Taxpayer burden

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A RECENT report tells us that in the 2011-2012 financial year, 54 per cent of council tax collected went to fund public sector, gold-plated, index-linked final salary pensions.

These are now virtually non-existent in the private sector as they are unaffordable and unsustainable.

The cost to council tax payers in 2011-2012 was £1.03 billion, up from £700 million when the SNP took power in 2007.

A spokesman for the Scottish Government tried the usual muddying of the waters tactic by claiming: “Employer contribution rates to local government pension funds are set by actuaries appointed by the administering authorities.”

The contributions may be 
calculated by these actuaries but they are merely costing the 
policies set by the Scottish 
Government with whom full 
responsibility lies.

Both the spokesmen for the Convention of Scottish Local Authorities and for the Scottish government trotted out uncannily similar statements referring to the scheme as “affordable and sustainable”, while the government spokesman went on to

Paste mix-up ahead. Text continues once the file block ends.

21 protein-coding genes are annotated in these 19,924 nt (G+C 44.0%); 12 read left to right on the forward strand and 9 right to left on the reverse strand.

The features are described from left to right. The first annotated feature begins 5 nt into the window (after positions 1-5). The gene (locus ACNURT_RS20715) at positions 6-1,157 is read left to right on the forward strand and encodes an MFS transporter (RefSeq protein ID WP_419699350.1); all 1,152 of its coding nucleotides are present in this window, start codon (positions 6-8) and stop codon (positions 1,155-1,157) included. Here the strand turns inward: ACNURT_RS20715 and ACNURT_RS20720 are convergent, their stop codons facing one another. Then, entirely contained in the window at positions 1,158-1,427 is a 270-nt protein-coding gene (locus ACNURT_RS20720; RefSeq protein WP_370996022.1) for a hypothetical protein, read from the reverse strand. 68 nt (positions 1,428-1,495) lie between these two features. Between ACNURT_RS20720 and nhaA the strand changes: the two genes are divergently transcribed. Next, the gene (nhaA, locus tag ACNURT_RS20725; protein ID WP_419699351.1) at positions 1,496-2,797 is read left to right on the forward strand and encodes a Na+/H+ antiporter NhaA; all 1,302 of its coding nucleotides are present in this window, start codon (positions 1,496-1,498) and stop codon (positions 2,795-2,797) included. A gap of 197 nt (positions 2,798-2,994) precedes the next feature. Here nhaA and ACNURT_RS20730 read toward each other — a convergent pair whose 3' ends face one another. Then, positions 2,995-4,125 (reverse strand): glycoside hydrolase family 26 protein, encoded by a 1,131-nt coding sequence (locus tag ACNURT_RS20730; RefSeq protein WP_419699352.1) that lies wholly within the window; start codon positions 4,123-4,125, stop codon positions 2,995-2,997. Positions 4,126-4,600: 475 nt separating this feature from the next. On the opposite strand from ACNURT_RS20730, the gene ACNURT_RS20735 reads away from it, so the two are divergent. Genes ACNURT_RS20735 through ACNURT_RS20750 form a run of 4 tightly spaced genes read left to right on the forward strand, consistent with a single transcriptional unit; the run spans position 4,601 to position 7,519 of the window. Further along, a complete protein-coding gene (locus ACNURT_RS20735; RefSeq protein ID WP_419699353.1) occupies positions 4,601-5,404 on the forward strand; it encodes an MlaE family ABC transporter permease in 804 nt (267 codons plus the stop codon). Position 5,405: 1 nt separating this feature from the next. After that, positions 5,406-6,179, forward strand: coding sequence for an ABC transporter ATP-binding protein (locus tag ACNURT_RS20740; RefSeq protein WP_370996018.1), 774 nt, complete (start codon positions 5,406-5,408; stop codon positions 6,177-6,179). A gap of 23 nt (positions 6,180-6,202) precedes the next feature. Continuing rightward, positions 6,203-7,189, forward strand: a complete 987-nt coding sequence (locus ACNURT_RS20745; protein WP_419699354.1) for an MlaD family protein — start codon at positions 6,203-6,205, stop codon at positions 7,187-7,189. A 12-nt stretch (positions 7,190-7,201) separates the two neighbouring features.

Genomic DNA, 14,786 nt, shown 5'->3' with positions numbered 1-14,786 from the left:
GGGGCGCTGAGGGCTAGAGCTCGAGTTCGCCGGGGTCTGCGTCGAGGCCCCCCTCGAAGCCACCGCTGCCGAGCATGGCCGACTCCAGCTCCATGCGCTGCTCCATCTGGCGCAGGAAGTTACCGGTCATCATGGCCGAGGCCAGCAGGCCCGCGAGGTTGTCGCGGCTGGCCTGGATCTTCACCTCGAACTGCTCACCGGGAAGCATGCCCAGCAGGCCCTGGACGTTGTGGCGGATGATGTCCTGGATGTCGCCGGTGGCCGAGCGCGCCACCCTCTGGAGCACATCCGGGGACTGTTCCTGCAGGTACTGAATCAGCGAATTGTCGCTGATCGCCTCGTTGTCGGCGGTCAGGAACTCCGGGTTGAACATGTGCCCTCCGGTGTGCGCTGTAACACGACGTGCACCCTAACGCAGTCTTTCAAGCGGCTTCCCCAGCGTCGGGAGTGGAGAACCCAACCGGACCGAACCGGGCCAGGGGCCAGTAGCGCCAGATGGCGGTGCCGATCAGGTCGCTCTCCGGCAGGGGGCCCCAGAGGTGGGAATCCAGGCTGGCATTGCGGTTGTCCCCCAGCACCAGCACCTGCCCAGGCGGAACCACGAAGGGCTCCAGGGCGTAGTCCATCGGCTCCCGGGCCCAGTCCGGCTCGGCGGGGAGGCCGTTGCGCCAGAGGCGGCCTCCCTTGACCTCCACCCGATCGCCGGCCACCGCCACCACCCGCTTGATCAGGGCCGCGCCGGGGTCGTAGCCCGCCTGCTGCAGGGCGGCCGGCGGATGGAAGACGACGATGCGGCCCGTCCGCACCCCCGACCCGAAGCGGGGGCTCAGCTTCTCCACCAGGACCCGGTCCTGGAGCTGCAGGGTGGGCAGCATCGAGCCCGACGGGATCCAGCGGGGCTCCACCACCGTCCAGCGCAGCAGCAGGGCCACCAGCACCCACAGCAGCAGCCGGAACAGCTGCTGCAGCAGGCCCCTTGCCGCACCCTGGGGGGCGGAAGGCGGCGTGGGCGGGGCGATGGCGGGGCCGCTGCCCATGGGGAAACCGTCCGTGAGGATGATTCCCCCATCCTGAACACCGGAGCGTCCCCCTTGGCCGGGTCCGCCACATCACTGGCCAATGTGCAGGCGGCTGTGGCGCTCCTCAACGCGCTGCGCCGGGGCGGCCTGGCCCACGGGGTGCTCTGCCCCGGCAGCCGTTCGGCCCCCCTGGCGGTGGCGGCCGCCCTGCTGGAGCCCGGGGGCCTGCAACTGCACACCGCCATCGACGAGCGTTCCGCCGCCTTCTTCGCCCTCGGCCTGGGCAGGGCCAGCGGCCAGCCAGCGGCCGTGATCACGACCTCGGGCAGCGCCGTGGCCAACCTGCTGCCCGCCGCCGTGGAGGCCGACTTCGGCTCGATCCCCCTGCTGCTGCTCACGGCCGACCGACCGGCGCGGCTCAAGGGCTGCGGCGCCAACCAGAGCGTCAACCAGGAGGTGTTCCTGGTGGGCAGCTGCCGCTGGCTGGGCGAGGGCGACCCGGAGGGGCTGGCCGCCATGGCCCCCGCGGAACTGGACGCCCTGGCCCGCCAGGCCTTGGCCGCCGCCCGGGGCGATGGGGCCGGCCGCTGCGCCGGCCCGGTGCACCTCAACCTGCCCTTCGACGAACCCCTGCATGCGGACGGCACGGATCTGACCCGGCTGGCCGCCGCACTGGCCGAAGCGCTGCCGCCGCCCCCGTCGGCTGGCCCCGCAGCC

say that it was important that the scheme “remains affordable and sustainable as well as fair to both taxpayers and scheme members”.

How can it possibly be fair to ask taxpayers, who do not have the luxury of a pension scheme such as public sector staff enjoy, to pay 54 per cent (and rising) of their council tax to fund the scheme, while all the time seeing front line services cut across the board?

It is difficult to see anything being done about it, however, since all public sector employees – from MPs to MSPs and council officials – are the only ones who can change the system and they are all looking forward to 
sticking their noses in the trough one day. Talk about expecting turkeys to vote for Christmas!

Donald Lewis


East Lothian